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Losing ground to Islamists, Tunisia's liberal parties get in the charity game

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“When you work with people on the ground you can communicate your ideas on society,” says Jlidi. “Islamists occupied the mosques; we’re going to occupy the public space.” 

Today Kolna Tounes has around 500 members and offices or representatives in 17 cities, Jlidi says. It has offered charity for the poor and small noninterest loans for business start-ups and backs cultural programs it says embody modern values.

Are liberalism and Islam mutually exclusive?

Last month that brought Jlidi and other Kolna Tounes members to a farm near the village of Boukrim, northeast of Tunis, and into partnership with dance teacher Nawel Skandrani.

Mrs. Skandrani, a ballet dancer, crafted the workshop to teach children poise and self-discipline, and thus “some idea of what it means to be a citizen,” she says. “And to give them the possibility to dream.” 

Most mornings last week, 34 school-aged children crowded into the farm’s barn, a one-story brick building fitted with a springy wooden dance floor, for lessons in dance and public speaking.

For some locals in Boukrim, such activities smack of a certain decadence.

“Teaching kids to dance is not the priority when some homes here don’t even have running water,” says Chihab Belhaj, a window framer and member of Hizb-ut-Tahrir. “And naturally, Islam and liberalism contradict one another.”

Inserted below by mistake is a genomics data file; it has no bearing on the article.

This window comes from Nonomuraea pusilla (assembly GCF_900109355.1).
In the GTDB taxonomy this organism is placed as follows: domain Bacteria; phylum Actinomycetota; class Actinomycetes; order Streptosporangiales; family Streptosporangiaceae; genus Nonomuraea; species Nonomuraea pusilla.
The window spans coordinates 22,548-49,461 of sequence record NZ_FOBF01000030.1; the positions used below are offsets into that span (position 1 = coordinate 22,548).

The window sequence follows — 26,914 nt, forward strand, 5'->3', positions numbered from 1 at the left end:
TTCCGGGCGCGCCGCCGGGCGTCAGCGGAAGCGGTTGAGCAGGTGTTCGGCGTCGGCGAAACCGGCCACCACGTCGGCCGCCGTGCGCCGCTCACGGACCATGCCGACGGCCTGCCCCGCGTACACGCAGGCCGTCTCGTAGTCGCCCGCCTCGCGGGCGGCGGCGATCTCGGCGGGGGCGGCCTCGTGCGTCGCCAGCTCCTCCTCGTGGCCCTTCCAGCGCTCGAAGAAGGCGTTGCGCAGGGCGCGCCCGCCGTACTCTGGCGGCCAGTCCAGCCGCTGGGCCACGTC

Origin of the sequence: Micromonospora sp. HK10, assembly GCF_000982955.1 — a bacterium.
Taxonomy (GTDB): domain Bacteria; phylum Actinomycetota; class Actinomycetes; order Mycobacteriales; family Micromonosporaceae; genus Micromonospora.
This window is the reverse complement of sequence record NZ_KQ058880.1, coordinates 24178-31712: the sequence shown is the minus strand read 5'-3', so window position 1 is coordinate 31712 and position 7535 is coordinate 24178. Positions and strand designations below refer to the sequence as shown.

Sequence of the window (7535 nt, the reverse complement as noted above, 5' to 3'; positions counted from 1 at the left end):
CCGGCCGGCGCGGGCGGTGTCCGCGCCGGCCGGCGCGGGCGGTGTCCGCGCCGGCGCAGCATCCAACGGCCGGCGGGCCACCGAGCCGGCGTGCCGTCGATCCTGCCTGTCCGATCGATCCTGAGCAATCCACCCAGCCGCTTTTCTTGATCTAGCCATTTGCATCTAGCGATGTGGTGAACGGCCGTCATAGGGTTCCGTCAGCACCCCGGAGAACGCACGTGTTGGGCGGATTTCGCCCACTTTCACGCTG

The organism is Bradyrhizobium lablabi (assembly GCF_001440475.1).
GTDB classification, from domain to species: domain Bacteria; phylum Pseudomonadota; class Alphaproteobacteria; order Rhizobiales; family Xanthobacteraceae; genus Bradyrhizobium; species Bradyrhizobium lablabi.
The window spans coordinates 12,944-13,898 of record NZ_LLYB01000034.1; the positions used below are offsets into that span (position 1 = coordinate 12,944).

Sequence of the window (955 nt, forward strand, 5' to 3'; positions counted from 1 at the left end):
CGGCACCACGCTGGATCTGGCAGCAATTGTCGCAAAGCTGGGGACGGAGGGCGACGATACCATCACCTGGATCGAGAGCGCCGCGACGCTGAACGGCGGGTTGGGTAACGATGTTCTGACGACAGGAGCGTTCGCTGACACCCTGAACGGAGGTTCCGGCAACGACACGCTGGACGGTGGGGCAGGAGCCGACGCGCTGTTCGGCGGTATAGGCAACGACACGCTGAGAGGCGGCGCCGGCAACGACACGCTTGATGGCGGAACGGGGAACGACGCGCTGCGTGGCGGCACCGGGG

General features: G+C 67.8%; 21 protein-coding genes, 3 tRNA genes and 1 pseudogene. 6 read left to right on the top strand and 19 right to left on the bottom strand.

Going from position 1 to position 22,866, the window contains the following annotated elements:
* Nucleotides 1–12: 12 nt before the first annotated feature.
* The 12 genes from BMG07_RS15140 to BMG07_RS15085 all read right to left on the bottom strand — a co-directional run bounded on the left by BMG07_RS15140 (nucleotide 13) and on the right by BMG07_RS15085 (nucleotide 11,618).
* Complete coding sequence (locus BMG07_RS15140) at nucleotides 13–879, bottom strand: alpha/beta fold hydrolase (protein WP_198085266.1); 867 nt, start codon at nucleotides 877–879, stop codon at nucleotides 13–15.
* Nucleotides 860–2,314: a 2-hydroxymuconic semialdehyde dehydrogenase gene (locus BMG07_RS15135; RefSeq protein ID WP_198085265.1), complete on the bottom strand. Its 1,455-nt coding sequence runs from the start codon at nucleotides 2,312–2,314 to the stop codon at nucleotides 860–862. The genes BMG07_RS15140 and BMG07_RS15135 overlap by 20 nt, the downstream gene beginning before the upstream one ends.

Hizb-ut-Tahrir members help offer Quranic memorization classes each Friday in Boukrim’s mosque for around 120 local children, he says. 

That sits well with the worldview of Abdullah Ben Younes, an affable wheat farmer and acquaintance of Mr. Belhaj. He reveres Islam and distrusts the motives of groups like Kolna Tounes. 

“They talk about freedom of speech, for example,” he says. “But all they really want is the freedom to insult Islam.” 

That notion is rejected by Jlidi, himself a Muslim. He says Kolna Tounes avoids debating religion and wants to help Tunisians regardless of their religious leanings.

Skandrani says her local critics “should come understand what these kids are dreaming of. I’m not talking to them about religion, either for it or against. I’m not trying to brainwash them. Rather, to open their minds.”

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